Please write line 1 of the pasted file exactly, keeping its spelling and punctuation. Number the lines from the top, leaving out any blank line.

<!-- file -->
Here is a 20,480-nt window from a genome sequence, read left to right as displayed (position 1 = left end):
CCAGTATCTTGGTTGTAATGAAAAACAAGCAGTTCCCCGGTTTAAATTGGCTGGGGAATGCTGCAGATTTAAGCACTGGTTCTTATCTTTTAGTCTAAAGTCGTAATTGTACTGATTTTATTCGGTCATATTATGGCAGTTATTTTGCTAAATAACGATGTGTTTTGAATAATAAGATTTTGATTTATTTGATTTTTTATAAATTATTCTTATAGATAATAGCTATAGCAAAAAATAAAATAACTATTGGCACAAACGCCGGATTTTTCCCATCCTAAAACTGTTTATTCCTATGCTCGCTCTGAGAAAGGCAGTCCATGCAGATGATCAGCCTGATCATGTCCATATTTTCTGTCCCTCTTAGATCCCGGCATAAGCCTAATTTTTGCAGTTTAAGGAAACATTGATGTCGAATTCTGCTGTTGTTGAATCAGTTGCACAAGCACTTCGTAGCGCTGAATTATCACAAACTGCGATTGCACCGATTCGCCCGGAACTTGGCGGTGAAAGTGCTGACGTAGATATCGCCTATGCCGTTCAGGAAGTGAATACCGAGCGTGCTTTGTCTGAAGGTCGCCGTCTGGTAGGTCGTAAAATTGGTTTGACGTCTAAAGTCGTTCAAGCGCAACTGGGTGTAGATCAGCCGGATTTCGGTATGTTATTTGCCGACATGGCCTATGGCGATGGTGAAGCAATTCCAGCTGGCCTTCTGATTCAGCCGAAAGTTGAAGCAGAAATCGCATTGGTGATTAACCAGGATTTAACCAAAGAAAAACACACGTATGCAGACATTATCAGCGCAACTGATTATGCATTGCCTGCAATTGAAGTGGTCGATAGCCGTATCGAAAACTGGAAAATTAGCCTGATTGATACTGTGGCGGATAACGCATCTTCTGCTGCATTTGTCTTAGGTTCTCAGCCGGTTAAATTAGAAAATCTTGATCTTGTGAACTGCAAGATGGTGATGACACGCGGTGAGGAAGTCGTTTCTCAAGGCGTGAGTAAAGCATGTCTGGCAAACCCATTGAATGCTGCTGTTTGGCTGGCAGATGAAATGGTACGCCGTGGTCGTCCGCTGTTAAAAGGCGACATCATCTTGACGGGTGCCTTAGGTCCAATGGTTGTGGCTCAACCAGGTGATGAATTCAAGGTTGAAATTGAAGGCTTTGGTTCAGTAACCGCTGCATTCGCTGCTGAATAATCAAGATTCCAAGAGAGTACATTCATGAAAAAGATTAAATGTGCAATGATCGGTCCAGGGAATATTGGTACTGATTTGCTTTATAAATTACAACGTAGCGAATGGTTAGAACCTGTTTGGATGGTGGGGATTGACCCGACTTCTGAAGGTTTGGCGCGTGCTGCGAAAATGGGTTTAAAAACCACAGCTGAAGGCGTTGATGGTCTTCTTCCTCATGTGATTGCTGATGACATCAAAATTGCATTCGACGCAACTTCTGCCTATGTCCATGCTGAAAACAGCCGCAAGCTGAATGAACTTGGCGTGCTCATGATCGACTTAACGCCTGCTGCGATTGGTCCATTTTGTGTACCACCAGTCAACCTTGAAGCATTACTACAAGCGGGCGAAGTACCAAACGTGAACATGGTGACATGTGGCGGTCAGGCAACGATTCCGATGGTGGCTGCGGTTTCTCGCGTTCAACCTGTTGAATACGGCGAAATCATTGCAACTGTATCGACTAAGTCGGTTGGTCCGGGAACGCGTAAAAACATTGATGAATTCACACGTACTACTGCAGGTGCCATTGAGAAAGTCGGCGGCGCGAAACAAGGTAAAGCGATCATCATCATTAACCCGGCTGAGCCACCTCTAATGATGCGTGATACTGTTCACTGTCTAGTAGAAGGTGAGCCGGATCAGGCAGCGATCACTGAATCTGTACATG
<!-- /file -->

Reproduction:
Here is a 20,480-nt window from a genome sequence, read left to right as displayed (position 1 = left end):